How I wish this gentleman was alive today to read in this column last Thursday of how, with Vegetable and Fruit Juices, Dr. Bernard Jenson healed the thirteen leg sores of a young woman that had been non-responsive to treatment by doctors at two leading hospitals in the United States. I wish, also, that he knew of one of the friends of Sunday Danson who had a diabetic sore which would not heal for years but, to his shock gave way to some herbs and topical application of a Nigerian bitters formula. While these events are regrettable and are sources of pain to survivors of people who yield to them, they help to warn the rest of us to take health matters seriously and to watch what goes into the mouths and stomachs as ultimately, “we are what we eat and drink”.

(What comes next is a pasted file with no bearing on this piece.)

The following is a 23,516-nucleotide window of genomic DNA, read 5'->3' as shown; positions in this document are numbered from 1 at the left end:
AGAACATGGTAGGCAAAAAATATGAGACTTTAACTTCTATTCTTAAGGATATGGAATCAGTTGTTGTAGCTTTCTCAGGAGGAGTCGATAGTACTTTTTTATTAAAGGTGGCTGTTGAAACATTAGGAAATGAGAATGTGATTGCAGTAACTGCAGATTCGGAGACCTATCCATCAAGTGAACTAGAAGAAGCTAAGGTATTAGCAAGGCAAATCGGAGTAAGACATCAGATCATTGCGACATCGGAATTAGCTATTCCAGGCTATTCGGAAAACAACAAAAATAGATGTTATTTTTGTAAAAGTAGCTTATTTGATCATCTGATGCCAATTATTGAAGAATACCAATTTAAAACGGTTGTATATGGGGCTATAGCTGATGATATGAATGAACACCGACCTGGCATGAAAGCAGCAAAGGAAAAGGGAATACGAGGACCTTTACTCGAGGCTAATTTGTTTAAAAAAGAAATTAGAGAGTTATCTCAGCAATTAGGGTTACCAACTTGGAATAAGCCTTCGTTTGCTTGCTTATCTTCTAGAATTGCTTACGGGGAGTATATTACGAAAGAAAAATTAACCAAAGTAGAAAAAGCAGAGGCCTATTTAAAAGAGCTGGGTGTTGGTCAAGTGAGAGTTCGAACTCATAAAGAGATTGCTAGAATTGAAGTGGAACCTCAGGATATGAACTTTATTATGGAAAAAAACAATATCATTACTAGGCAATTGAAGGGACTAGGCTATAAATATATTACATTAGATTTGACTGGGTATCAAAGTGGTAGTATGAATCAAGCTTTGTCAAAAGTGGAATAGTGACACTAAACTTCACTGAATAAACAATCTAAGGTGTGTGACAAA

Congratulations, Mr Uzor these events have encouraged him to slow down on lager. And he has become a constant repriminder of his bossom friend, Mr Schraps who, given his latest experiences, is learning to curb his appetite for his own pass time. These matters will be visited in more detail in due course. Suffice it to say today that many cases of benign prostate enlargement respond favourably to Small-flowered Willow herb, antiviral, anti-candida and anti-bacteria herbs in addition to anti-inflammatories the latest of which is Orange Peel.
Diabetes should not be a scourge any more. Sugar burns well and doesn’t accumulate in the blood to cause havoc when certain food factors, including Chromium Picolinate, Vitamins and Minerals are present in the diet. Diabetics are nutrient-deficient for years, they probably subsisted in white flour bread, cow’s milk, sugar, margarine and fried egg for breakfast, simple carbohydrates for launch and trash meals for dinner.